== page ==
Search found 308 matches

by Aiwendil
Sat Jul 28, 2012 3:54 pm UTC
Forum: Individual XKCD Comic Threads
Topic: 1087: "Cirith Ungol"
Replies: 187
Views: 54499

Re: 1087: "Cirith Ungol"

Barad is sindarin for tower. Torech means lair, so it related to the system of caves that Shelob inhabited.


Oh my; I have no excuse for such a glaring error. I must go and perform ritual readings of The History of Middle-earth to cleanse myself. Thanks for the correction.
by Aiwendil
Fri Jul 27, 2012 5:18 pm UTC
Forum: Individual XKCD Comic Threads
Topic: 1087: "Cirith Ungol"
Replies: 187
Views: 54499

Re: 1087: "Cirith Ungol"

Technically it isn't where Shelob lurks(it's the nearby watchtower), but close enough I suppose.


No, Cirith Ungol is the pass through the mountains, where Shelob lurks (Cirith Ungol means 'Pass of the Spider' in Sindarin). The tower is actually called Torech Ungol ('Tower of the Spider').
by Aiwendil
Fri Jul 13, 2012 1:57 pm UTC
Forum: Individual XKCD Comic Threads
Topic: 1081: "Argument Victory"
Replies: 253
Views: 61626

Re: 1081: "Argument Victory"

What is it about crackpots that makes them use so many fonts, anyway? I mean, if I found that no one was taking me seriously, my first reaction would not be "I know, I'll make all the important words blue and no two consecutive sentences the same size! And if that doesn't work, I'll try centeri...
by Aiwendil
Fri Jul 06, 2012 1:30 pm UTC
Forum: Individual XKCD Comic Threads
Topic: 1078: "Knights"
Replies: 164
Views: 54505

Re: 1078: "Knights"

Surely, I thought, I'll be the first to have noticed either a) that the black queen is on the wrong square, b) that it's not actually a 'gambit', in the chess sense, or c) that the alt text has Ne3 when clearly Nf3 was intended.

These boards keep making me realize that I'm just not that special.
by Aiwendil
Tue Jun 19, 2012 1:45 pm UTC
Forum: Language/Linguistics
Topic: Yes, it's.
Replies: 7
Views: 3822

Re: Yes, it's.

Or you could contract it with "Yes, 'tis."
by Aiwendil
Wed May 02, 2012 9:54 pm UTC
Forum: Science
Topic: Playtesting a Standard Model Game
Replies: 82
Views: 18152

Re: Playtesting a Standard Model Game

I've only glanced at your explanation, but I suspect you've done something wrong in applying the length contraction. When you combine the two length contractions, you seem to end up with a large length dilation for, say, the distance between the target and a bullet that's about to hit it. But length...
by Aiwendil
Mon Apr 30, 2012 8:33 pm UTC
Forum: Science
Topic: Playtesting a Standard Model Game
Replies: 82
Views: 18152

Re: Playtesting a Standard Model Game

I assumed that the bullets originating from a point other than the gun and disappearing at a point other than the target was a glitch. If not, it's definitely incorrect. If a bullet is fired from a gun, then all observers, in all reference frames, will see it come from the gun. And if it hits a targ...
by Aiwendil
Wed Apr 18, 2012 9:14 pm UTC
Forum: Science
Topic: Common Misconceptions within Physics and Astronomy
Replies: 98
Views: 18167

Re: Common Misconceptions within Physics and Astronomy

In quantum field theory, the strength of the strong, the electromagnetic and the weak interaction can be given via dimensionless parameters. It is easy to compare them, and it is related to the strength at small distances. It's perhaps worth adding that if you define the strengths of the forces in ...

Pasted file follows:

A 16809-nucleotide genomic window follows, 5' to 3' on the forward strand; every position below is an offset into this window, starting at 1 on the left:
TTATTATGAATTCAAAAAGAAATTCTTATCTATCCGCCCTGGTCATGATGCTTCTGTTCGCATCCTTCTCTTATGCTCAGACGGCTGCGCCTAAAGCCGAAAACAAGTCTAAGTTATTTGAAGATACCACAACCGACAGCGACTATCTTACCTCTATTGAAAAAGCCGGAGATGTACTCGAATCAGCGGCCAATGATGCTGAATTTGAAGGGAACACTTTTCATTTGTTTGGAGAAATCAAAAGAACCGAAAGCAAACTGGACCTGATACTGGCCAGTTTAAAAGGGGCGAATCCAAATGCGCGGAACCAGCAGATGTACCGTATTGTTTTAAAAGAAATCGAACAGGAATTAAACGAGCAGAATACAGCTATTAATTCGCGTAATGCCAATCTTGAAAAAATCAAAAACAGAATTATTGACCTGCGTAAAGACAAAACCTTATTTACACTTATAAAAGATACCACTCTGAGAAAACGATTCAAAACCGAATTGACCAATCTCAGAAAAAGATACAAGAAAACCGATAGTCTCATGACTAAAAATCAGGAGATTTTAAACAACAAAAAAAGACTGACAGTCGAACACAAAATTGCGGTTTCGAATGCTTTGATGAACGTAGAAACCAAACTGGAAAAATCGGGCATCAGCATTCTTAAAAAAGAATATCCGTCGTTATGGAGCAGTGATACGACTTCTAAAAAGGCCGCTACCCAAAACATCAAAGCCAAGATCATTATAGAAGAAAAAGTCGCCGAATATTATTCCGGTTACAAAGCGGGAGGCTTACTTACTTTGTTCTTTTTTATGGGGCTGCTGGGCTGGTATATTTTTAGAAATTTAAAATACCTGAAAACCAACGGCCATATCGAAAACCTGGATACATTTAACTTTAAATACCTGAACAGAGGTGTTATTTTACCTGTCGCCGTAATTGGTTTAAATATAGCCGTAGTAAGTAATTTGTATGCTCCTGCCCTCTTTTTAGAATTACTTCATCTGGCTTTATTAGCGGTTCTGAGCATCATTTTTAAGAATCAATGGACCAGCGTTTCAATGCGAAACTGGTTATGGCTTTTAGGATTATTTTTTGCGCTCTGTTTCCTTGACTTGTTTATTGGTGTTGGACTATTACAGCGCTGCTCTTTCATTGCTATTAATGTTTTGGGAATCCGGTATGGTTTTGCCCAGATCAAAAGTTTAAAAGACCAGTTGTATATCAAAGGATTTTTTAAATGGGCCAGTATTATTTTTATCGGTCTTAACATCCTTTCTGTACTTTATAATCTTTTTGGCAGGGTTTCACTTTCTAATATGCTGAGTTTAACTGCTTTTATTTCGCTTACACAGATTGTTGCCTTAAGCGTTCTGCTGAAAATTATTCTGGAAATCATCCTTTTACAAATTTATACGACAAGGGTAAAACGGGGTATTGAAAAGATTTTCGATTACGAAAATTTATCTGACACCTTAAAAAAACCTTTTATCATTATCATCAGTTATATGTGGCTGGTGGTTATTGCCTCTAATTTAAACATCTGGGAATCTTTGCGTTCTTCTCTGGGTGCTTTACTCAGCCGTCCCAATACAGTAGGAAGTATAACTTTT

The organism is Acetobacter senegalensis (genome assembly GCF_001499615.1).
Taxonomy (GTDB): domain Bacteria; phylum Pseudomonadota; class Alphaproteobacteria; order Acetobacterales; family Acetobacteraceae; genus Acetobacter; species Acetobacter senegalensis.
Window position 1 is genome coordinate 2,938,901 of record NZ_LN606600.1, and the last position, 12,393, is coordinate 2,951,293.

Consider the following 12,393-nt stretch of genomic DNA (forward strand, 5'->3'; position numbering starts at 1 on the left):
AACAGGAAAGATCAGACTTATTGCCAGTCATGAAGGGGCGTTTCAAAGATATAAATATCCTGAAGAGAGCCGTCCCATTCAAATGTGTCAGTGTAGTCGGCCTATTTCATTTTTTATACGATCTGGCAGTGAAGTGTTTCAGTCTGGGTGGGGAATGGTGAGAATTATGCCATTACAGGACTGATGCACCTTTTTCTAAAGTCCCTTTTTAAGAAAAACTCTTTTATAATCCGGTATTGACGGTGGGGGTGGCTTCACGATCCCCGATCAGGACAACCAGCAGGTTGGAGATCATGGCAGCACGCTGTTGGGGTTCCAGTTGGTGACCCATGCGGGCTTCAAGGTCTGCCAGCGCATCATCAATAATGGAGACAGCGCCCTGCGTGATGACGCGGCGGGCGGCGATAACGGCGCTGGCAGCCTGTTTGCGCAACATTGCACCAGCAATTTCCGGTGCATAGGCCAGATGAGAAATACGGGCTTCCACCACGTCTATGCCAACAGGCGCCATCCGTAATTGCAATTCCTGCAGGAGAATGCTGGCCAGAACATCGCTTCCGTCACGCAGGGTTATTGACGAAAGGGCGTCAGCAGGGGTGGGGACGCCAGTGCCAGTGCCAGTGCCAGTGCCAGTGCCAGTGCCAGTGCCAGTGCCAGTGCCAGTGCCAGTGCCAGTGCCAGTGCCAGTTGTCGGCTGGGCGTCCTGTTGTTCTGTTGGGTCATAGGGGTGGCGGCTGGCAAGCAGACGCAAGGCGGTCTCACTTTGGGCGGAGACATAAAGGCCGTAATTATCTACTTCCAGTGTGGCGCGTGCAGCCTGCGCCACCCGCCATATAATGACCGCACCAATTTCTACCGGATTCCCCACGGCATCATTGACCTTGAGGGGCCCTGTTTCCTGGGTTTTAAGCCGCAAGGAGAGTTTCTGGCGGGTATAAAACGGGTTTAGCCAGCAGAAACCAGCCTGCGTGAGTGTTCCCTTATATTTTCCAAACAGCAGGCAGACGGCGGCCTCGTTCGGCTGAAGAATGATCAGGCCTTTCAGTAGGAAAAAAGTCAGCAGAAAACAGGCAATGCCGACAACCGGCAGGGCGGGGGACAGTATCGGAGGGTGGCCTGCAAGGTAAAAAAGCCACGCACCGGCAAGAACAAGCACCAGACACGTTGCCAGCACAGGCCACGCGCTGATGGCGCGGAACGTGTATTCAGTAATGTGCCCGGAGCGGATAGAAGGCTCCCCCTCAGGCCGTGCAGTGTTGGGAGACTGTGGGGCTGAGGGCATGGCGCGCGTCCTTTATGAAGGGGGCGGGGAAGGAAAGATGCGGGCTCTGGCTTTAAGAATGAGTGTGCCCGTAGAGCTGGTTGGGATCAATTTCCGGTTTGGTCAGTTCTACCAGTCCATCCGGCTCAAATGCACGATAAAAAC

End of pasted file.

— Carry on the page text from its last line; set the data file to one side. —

by Aiwendil
Sun Apr 15, 2012 12:57 am UTC
Forum: Books
Topic: xkcd's favourite 100 books - vote now!
Replies: 226
Views: 179283

Re: xkcd's favourite 100 books - vote now!

I feel like somebody has to point out that the Hitchhiker series now has forty-two votes.
by Aiwendil
Fri Apr 13, 2012 9:21 pm UTC
Forum: Individual XKCD Comic Threads
Topic: 1042: "Never"
Replies: 82
Views: 32348

Re: #1042: "Never"

anyone else think of the black pool resembling the "Skin of Evil" aka Armus from TNG? Yes. In fact, I didn't quite get it for a few seconds because I was trying to parse the comic as being TNG-related. From most to least natural, I'd rank the alternatives as follows: 1) ...or who I build ...
by Aiwendil
Wed Apr 11, 2012 2:01 am UTC
Forum: Language/Linguistics
Topic: "these ones"
Replies: 35
Views: 8651

Re: "these ones"

I'm from northern New Jersey, and 'these ones' sounds quite correct and unremarkable in my idiolect. If I had to guess, I'd say that the feeling of 'wrongness' some people have concerning this usage is rooted in an uncomfortability about pluralizing the word 'one'.
by Aiwendil
Mon Mar 12, 2012 9:08 pm UTC
Forum: Language/Linguistics
Topic: Ain't/Amn't/Aren't
Replies: 7
Views: 4323

Re: Ain't/Amn't/Aren't

I ain't do anything Have you actually encountered this construction (with or without the double negative)? In my experience, this would rather be: 'I ain't done anything' (or more likely, 'I ain't done nothing'). That is, it seems to me that 'ain't' is able to be used for 'have not', but not for 'd...
by Aiwendil
Mon Nov 21, 2011 10:30 pm UTC
Forum: Mathematics
Topic: Hot debate about probability on Richard Wiseman's blog
Replies: 18
Views: 2739

Re: Hot debate about probability on Richard Wiseman's blog

The Monty Hall problem is this problem, without the yellow stone. Well, that's true if you interpret the problem as saying that the person follows a rule whereby he looks at both stones in his hand, chooses a blue one if there is one, and displays it. As has been discussed, it's not clear whether t...
by Aiwendil
Mon Nov 21, 2011 9:31 pm UTC
Forum: Mathematics
Topic: Hot debate about probability on Richard Wiseman's blog
Replies: 18
Views: 2739

Re: Hot debate about probability on Richard Wiseman's blog

I'd say that if the way the blue stone was selected is unknown, then the problem isn't well-defined. If we don't know the rules that govern the selection, then from our point of view, the probability of a given outcome will depend not only on the explicit parameters of the problem (number of stones ...